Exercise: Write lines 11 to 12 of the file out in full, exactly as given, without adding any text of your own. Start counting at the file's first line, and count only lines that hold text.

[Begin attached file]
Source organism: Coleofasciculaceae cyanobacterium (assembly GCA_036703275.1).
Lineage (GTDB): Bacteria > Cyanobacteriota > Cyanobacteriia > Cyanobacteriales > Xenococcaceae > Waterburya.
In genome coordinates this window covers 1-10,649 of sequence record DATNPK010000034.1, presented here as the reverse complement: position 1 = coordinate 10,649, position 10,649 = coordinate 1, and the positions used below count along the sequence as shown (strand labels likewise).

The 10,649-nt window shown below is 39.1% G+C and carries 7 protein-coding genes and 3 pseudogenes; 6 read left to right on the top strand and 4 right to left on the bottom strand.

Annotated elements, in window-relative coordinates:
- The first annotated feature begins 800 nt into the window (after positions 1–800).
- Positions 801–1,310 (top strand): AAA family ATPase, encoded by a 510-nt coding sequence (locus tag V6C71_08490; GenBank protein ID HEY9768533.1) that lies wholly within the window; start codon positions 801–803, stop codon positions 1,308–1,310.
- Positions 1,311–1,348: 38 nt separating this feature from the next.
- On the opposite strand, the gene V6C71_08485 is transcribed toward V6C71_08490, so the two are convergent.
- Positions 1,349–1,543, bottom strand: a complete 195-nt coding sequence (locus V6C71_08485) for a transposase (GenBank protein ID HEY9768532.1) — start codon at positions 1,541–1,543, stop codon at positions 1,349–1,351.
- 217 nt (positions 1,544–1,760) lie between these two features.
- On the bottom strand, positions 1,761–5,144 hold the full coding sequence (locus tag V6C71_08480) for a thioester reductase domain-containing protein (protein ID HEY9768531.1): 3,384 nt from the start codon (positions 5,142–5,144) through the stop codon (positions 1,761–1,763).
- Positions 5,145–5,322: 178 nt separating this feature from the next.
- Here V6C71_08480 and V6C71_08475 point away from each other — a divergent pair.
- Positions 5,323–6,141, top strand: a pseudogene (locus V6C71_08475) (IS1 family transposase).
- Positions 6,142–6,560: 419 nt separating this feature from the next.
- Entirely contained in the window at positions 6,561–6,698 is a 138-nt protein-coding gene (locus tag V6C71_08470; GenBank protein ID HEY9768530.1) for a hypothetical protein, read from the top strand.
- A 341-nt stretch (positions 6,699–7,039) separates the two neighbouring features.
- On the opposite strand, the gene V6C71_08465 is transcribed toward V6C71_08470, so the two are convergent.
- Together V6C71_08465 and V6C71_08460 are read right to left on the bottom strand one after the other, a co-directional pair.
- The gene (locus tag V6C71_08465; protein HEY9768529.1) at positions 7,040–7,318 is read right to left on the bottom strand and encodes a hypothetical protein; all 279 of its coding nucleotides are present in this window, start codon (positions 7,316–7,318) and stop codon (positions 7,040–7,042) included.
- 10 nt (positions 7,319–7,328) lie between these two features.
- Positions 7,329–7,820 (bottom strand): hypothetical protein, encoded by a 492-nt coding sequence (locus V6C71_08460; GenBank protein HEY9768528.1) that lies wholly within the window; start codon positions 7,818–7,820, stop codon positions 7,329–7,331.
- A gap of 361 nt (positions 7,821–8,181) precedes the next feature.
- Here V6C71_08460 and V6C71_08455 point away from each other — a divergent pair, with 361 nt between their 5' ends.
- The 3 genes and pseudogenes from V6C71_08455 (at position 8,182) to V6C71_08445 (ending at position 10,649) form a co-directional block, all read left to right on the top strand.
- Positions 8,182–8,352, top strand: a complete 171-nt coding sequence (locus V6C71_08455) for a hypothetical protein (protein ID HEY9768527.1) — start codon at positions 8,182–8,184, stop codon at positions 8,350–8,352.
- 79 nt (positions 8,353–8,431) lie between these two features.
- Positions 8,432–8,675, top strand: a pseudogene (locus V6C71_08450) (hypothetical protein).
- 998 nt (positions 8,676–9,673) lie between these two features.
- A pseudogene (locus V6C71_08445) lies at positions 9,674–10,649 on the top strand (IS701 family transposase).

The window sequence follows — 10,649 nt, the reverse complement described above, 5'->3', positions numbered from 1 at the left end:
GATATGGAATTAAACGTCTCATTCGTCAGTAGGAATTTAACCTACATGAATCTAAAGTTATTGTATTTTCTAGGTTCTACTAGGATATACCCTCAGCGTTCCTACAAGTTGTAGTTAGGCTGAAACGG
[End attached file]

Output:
- 217 nt (positions 1,544–1,760) lie between these two features.
- On the bottom strand, positions 1,761–5,144 hold the full coding sequence (locus tag V6C71_08480) for a thioester reductase domain-containing protein (protein ID HEY9768531.1): 3,384 nt from the start codon (positions 5,142–5,144) through the stop codon (positions 1,761–1,763).